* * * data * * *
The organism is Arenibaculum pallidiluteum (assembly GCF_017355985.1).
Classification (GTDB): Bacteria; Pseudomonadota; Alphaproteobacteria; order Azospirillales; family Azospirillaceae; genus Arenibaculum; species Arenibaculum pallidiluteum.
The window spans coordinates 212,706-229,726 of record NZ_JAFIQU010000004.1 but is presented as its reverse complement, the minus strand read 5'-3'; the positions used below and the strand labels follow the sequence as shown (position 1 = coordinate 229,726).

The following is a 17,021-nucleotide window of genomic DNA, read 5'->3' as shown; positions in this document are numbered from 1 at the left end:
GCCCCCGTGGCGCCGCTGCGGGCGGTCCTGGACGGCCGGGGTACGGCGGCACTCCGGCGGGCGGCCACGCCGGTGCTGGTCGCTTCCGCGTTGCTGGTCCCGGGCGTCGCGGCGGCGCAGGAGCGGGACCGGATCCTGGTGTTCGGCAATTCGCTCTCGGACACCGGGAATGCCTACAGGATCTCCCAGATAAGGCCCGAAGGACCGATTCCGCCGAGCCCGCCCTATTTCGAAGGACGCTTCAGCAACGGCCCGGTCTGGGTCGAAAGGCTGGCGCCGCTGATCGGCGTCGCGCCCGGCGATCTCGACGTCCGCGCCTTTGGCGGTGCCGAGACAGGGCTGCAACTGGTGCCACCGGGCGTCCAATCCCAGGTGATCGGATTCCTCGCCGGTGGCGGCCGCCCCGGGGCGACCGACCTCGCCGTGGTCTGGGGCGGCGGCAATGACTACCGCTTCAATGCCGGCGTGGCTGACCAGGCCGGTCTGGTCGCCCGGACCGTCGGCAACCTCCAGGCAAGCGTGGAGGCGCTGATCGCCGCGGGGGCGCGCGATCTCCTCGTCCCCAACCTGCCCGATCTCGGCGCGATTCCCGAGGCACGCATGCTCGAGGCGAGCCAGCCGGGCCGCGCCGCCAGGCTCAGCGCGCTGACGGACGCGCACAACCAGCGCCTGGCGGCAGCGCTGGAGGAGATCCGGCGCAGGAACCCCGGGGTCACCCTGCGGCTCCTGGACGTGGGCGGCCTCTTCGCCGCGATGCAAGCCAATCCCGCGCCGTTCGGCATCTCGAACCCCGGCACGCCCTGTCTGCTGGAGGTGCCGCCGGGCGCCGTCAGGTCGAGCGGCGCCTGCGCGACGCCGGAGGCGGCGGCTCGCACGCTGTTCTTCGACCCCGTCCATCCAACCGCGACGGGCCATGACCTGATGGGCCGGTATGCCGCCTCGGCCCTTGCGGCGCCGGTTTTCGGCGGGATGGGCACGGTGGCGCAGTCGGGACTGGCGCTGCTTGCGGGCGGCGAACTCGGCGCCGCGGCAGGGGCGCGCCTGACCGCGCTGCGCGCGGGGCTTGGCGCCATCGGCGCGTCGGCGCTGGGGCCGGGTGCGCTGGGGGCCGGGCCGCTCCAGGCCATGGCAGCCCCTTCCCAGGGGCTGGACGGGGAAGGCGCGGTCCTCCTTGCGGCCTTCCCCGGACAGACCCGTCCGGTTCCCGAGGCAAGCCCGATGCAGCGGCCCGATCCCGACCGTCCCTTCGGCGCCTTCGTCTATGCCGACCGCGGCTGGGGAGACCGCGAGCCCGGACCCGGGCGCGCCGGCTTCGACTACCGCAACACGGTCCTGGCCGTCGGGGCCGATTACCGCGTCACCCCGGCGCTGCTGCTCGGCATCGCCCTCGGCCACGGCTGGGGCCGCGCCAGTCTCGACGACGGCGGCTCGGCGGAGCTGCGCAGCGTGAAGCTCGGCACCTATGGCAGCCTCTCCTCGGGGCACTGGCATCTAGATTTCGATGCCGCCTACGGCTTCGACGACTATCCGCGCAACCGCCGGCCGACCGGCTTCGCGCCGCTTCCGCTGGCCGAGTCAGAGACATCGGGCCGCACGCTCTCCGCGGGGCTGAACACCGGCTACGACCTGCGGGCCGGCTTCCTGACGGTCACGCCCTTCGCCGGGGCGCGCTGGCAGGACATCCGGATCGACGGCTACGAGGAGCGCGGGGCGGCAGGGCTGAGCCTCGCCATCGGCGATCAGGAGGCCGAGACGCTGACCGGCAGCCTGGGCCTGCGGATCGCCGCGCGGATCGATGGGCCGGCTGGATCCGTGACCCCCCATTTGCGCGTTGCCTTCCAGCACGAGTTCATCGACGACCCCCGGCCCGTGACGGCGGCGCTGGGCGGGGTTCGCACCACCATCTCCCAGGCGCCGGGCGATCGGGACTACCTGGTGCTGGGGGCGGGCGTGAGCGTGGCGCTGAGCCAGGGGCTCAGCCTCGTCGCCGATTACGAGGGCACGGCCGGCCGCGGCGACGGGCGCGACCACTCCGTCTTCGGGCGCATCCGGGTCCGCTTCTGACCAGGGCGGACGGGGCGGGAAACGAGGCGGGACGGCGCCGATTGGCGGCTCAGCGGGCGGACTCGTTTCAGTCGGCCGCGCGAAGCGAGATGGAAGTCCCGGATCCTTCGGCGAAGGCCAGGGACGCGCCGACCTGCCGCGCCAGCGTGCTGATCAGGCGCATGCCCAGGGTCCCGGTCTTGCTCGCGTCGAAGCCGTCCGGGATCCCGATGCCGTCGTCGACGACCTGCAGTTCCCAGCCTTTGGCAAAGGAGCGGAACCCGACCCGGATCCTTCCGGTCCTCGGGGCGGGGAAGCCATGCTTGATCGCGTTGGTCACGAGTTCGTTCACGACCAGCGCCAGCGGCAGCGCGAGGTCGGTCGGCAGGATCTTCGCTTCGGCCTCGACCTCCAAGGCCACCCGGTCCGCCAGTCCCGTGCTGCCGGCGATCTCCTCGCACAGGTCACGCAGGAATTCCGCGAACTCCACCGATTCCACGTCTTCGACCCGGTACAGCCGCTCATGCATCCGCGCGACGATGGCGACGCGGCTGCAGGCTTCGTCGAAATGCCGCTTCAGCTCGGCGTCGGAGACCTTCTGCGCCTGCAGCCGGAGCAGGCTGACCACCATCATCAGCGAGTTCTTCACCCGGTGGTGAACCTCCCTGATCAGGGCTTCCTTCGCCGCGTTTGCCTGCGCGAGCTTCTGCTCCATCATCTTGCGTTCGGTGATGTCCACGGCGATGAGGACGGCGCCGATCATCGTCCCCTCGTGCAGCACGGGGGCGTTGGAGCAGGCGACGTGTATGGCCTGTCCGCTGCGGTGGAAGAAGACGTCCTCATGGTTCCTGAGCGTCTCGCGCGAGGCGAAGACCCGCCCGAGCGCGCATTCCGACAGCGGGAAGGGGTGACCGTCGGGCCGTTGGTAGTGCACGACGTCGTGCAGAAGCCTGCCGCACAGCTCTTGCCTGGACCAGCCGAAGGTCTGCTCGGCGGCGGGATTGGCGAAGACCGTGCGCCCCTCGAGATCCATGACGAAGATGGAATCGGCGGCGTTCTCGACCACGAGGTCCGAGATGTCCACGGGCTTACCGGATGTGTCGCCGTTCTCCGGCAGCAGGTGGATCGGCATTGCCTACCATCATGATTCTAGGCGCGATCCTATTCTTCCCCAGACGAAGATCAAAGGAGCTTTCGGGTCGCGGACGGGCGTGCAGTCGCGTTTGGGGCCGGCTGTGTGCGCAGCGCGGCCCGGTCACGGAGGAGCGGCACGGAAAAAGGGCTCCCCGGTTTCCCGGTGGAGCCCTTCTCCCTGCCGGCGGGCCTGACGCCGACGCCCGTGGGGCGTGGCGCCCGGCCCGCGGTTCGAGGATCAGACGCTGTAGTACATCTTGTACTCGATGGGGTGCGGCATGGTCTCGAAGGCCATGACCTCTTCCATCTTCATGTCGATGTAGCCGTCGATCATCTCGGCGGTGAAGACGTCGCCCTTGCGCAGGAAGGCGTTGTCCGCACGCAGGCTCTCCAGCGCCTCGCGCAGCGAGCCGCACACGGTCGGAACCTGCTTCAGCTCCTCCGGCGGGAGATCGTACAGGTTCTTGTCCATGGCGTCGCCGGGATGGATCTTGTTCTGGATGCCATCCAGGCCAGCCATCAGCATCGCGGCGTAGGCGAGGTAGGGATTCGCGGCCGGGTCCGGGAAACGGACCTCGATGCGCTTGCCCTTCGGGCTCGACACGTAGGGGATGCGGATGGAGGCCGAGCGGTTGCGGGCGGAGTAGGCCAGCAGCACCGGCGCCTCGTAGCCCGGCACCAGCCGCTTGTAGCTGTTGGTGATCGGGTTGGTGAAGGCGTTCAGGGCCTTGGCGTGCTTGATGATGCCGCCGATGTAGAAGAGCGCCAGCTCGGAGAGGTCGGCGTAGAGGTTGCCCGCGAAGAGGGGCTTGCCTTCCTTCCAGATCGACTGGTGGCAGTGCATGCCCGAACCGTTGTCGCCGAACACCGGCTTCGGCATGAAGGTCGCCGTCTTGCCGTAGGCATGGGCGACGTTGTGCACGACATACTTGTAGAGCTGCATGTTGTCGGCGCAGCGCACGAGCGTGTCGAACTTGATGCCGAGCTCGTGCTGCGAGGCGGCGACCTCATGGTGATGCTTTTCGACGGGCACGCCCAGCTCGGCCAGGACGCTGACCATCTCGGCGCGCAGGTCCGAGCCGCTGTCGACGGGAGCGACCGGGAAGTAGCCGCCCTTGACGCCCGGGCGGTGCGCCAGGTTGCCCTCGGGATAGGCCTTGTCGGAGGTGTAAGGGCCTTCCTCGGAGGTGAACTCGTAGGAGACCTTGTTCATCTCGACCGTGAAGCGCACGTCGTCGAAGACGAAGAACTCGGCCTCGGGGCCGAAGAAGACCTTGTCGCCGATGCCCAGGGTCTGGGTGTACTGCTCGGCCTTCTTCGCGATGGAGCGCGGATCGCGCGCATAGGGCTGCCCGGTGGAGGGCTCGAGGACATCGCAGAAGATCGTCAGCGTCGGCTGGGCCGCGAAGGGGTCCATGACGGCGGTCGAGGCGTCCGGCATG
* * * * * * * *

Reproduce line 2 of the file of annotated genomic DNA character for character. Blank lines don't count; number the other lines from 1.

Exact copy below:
Classification (GTDB): Bacteria; Pseudomonadota; Alphaproteobacteria; order Azospirillales; family Azospirillaceae; genus Arenibaculum; species Arenibaculum pallidiluteum.